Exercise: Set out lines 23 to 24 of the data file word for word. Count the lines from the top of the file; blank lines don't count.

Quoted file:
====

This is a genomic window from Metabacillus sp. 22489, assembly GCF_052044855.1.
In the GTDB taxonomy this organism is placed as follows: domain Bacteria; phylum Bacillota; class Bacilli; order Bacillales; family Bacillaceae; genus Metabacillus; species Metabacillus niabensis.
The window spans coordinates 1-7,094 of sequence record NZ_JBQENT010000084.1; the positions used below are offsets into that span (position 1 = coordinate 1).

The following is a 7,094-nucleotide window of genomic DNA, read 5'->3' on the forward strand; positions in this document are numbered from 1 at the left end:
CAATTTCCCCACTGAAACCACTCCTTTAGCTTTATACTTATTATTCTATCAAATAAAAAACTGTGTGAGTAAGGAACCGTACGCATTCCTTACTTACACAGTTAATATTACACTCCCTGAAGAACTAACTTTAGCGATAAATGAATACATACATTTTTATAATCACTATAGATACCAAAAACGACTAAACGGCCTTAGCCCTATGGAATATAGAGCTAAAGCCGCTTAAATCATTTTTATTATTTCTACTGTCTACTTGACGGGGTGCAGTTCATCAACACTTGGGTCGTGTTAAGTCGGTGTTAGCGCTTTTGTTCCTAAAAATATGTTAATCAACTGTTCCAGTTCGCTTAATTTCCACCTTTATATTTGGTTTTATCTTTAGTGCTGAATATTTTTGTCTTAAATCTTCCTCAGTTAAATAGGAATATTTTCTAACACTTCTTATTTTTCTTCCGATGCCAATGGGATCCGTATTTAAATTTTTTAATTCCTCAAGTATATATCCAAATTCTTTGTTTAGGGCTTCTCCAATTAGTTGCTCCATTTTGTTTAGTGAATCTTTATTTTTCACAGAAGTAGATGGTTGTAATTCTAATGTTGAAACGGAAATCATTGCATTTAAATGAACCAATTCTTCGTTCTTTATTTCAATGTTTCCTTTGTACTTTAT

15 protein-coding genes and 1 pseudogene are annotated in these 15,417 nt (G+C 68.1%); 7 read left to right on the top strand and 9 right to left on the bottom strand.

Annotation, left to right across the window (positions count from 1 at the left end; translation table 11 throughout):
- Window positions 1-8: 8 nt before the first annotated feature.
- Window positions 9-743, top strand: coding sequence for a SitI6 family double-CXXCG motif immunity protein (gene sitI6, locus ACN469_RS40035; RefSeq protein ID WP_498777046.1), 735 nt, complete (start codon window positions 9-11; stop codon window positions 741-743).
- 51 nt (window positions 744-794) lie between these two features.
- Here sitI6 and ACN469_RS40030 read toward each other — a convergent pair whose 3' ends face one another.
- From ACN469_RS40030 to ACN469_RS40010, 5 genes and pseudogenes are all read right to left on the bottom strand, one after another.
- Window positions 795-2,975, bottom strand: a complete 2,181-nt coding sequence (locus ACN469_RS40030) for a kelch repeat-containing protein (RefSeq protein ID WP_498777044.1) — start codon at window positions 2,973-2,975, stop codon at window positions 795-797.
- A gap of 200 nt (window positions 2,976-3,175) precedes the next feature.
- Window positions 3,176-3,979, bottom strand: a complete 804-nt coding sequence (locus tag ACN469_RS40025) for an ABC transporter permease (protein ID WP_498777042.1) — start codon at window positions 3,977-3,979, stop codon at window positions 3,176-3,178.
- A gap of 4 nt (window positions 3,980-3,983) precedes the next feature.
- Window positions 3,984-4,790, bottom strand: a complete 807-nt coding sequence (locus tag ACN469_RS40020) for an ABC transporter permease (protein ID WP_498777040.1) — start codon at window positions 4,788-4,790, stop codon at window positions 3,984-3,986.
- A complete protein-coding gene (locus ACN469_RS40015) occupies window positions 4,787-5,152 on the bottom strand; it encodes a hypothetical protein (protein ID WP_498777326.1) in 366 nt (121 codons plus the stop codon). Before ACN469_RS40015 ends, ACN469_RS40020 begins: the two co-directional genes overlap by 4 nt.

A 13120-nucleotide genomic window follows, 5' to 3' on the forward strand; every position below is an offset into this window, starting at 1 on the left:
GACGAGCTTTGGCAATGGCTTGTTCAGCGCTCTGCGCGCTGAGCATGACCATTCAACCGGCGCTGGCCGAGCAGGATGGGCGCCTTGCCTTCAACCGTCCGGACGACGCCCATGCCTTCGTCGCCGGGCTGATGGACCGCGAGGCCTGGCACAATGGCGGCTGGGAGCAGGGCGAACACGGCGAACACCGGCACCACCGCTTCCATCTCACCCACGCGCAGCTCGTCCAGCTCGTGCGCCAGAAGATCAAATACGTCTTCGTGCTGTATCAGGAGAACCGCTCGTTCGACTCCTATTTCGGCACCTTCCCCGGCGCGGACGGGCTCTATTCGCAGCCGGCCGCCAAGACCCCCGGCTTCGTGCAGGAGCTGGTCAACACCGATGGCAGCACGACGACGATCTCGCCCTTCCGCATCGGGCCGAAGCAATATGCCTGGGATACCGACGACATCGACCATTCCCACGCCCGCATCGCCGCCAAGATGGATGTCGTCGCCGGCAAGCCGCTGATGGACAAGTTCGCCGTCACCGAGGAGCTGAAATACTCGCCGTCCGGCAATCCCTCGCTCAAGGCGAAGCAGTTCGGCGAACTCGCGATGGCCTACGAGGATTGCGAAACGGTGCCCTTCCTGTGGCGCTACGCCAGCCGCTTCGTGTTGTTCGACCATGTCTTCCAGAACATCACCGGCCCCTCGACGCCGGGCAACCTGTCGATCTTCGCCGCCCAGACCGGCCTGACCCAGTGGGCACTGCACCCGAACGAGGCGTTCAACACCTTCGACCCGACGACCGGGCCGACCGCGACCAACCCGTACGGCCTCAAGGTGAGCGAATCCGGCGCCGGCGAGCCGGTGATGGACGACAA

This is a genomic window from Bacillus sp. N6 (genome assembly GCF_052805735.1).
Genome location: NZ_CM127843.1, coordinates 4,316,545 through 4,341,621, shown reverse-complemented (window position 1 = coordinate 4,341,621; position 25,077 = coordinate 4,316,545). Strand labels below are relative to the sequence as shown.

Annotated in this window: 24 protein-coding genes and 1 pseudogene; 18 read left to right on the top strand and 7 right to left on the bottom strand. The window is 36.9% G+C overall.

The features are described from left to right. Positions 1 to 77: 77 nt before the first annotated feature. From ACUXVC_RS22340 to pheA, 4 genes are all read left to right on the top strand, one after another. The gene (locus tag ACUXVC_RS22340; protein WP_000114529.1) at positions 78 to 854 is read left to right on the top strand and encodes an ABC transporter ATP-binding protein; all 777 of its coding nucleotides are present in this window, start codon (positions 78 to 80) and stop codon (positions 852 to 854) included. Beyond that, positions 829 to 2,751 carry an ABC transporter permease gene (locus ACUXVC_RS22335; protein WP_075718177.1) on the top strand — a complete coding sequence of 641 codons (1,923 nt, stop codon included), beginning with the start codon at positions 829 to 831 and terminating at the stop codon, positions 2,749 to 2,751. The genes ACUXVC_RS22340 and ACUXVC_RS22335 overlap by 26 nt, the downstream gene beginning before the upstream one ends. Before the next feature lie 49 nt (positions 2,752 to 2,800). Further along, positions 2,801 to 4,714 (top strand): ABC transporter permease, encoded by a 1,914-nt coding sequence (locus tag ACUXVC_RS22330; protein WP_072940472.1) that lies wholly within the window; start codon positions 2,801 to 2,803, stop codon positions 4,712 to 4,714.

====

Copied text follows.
Annotated in this window: 24 protein-coding genes and 1 pseudogene; 18 read left to right on the top strand and 7 right to left on the bottom strand. The window is 36.9% G+C overall.

The features are described from left to right. Positions 1 to 77: 77 nt before the first annotated feature. From ACUXVC_RS22340 to pheA, 4 genes are all read left to right on the top strand, one after another. The gene (locus tag ACUXVC_RS22340; protein WP_000114529.1) at positions 78 to 854 is read left to right on the top strand and encodes an ABC transporter ATP-binding protein; all 777 of its coding nucleotides are present in this window, start codon (positions 78 to 80) and stop codon (positions 852 to 854) included. Beyond that, positions 829 to 2,751 carry an ABC transporter permease gene (locus ACUXVC_RS22335; protein WP_075718177.1) on the top strand — a complete coding sequence of 641 codons (1,923 nt, stop codon included), beginning with the start codon at positions 829 to 831 and terminating at the stop codon, positions 2,749 to 2,751. The genes ACUXVC_RS22340 and ACUXVC_RS22335 overlap by 26 nt, the downstream gene beginning before the upstream one ends. Before the next feature lie 49 nt (positions 2,752 to 2,800). Further along, positions 2,801 to 4,714 (top strand): ABC transporter permease, encoded by a 1,914-nt coding sequence (locus tag ACUXVC_RS22330; protein WP_072940472.1) that lies wholly within the window; start codon positions 2,801 to 2,803, stop codon positions 4,712 to 4,714.